A woman in a wheelchair with four children in tow grabs a few plastic bags and begins filling them with produce. As she approaches the food truck to weigh her selections and pay, Leidig informs her that with a SNAP card, she can use HIP benefits to get up to $80-worth of fruits and vegetables fully reimbursed each month (benefits range from $40-$80 per month depending on the size of the household). With this news about essentially free food of such high quality, she decides to take the first bags home and return for a second round to redeem her benefits. According to Leidig, “What’s really meaningful about the Food Market is customers gain a sense of empowerment. They feel like they are treated well and not getting leftovers.”

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Photo credit: Kelly Cara

This little farm stand wasn’t always a stand and had a bit of a rough start. In 2017, its inaugural year, Messier would load up with fruits, veggies, meat, milk, and eggs and sell directly out of the truck in three low-income neighborhoods. The market only brought in about $12k that first year. After a serendipitous accident tore the side panel window flap off the truck, Messier and his team decided to sell the produce from a tent instead. By enabling neighborhood residents to see the products more easily and interact freely with their selections, they began buying much more. With an additional five stops added to the route, Messier expects sales to be over $40k this year.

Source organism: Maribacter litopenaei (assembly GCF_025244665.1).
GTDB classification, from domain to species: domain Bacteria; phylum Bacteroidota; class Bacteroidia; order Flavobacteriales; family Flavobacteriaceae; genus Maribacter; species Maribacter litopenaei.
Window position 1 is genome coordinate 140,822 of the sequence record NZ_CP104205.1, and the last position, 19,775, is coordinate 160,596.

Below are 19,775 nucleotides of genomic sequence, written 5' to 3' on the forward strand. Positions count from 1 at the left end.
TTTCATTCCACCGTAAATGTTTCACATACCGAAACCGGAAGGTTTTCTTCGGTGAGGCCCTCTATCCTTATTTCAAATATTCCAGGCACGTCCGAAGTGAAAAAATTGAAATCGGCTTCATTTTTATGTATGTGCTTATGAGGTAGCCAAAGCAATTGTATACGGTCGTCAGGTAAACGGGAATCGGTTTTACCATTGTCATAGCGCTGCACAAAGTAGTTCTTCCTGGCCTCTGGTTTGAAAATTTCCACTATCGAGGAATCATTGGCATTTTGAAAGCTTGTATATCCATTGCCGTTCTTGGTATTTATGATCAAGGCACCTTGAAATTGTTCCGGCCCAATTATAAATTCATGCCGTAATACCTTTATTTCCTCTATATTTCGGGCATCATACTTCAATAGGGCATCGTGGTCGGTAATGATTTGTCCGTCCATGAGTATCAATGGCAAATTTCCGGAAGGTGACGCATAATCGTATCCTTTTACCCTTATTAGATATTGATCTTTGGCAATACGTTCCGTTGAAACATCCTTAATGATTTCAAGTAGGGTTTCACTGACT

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Photo credit: Kelly Cara